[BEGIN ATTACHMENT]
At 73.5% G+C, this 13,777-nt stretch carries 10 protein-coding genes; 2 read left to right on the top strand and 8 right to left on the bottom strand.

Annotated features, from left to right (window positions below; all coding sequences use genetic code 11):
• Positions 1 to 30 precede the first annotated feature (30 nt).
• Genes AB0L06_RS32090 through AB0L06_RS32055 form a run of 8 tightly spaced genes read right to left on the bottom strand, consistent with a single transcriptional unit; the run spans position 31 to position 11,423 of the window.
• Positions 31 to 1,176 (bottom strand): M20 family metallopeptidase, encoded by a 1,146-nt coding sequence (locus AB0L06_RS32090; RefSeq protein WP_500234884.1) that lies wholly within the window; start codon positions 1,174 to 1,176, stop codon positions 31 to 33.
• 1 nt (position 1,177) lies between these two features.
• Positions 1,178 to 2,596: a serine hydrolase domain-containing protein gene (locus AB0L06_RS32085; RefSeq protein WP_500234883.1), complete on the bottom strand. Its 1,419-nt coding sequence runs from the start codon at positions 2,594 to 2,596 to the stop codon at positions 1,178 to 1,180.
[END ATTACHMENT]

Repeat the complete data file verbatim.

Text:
At 73.5% G+C, this 13,777-nt stretch carries 10 protein-coding genes; 2 read left to right on the top strand and 8 right to left on the bottom strand.

Annotated features, from left to right (window positions below; all coding sequences use genetic code 11):
• Positions 1 to 30 precede the first annotated feature (30 nt).
• Genes AB0L06_RS32090 through AB0L06_RS32055 form a run of 8 tightly spaced genes read right to left on the bottom strand, consistent with a single transcriptional unit; the run spans position 31 to position 11,423 of the window.
• Positions 31 to 1,176 (bottom strand): M20 family metallopeptidase, encoded by a 1,146-nt coding sequence (locus AB0L06_RS32090; RefSeq protein WP_500234884.1) that lies wholly within the window; start codon positions 1,174 to 1,176, stop codon positions 31 to 33.
• 1 nt (position 1,177) lies between these two features.
• Positions 1,178 to 2,596: a serine hydrolase domain-containing protein gene (locus AB0L06_RS32085; RefSeq protein WP_500234883.1), complete on the bottom strand. Its 1,419-nt coding sequence runs from the start codon at positions 2,594 to 2,596 to the stop codon at positions 1,178 to 1,180.